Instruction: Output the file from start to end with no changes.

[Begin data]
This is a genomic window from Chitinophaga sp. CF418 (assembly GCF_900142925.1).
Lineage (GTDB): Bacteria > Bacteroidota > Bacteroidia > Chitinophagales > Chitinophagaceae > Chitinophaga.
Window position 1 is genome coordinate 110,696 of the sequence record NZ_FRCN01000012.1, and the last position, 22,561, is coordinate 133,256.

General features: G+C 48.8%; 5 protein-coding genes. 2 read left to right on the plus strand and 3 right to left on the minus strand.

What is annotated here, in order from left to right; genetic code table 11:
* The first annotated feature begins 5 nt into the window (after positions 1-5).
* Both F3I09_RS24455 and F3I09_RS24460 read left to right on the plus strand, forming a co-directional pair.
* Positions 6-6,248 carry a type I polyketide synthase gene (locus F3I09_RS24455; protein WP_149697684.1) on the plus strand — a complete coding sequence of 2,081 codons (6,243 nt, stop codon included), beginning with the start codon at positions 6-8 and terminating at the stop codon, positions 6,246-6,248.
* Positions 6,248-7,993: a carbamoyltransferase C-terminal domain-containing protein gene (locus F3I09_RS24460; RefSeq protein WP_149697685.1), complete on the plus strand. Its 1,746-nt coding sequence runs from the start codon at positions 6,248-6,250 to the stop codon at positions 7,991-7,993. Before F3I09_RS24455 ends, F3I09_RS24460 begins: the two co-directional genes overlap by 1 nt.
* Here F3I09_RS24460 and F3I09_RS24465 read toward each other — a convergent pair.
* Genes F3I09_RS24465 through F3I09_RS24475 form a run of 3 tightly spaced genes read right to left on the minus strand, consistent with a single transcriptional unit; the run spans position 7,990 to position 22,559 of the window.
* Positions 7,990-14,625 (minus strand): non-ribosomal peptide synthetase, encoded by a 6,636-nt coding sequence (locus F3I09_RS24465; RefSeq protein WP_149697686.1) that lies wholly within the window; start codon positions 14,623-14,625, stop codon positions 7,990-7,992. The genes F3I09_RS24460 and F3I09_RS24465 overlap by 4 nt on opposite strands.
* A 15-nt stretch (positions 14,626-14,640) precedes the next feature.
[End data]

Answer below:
This is a genomic window from Chitinophaga sp. CF418 (assembly GCF_900142925.1).
Lineage (GTDB): Bacteria > Bacteroidota > Bacteroidia > Chitinophagales > Chitinophagaceae > Chitinophaga.
Window position 1 is genome coordinate 110,696 of the sequence record NZ_FRCN01000012.1, and the last position, 22,561, is coordinate 133,256.

General features: G+C 48.8%; 5 protein-coding genes. 2 read left to right on the plus strand and 3 right to left on the minus strand.

What is annotated here, in order from left to right; genetic code table 11:
* The first annotated feature begins 5 nt into the window (after positions 1-5).
* Both F3I09_RS24455 and F3I09_RS24460 read left to right on the plus strand, forming a co-directional pair.
* Positions 6-6,248 carry a type I polyketide synthase gene (locus F3I09_RS24455; protein WP_149697684.1) on the plus strand — a complete coding sequence of 2,081 codons (6,243 nt, stop codon included), beginning with the start codon at positions 6-8 and terminating at the stop codon, positions 6,246-6,248.
* Positions 6,248-7,993: a carbamoyltransferase C-terminal domain-containing protein gene (locus F3I09_RS24460; RefSeq protein WP_149697685.1), complete on the plus strand. Its 1,746-nt coding sequence runs from the start codon at positions 6,248-6,250 to the stop codon at positions 7,991-7,993. Before F3I09_RS24455 ends, F3I09_RS24460 begins: the two co-directional genes overlap by 1 nt.
* Here F3I09_RS24460 and F3I09_RS24465 read toward each other — a convergent pair.
* Genes F3I09_RS24465 through F3I09_RS24475 form a run of 3 tightly spaced genes read right to left on the minus strand, consistent with a single transcriptional unit; the run spans position 7,990 to position 22,559 of the window.
* Positions 7,990-14,625 (minus strand): non-ribosomal peptide synthetase, encoded by a 6,636-nt coding sequence (locus F3I09_RS24465; RefSeq protein WP_149697686.1) that lies wholly within the window; start codon positions 14,623-14,625, stop codon positions 7,990-7,992. The genes F3I09_RS24460 and F3I09_RS24465 overlap by 4 nt on opposite strands.
* A 15-nt stretch (positions 14,626-14,640) precedes the next feature.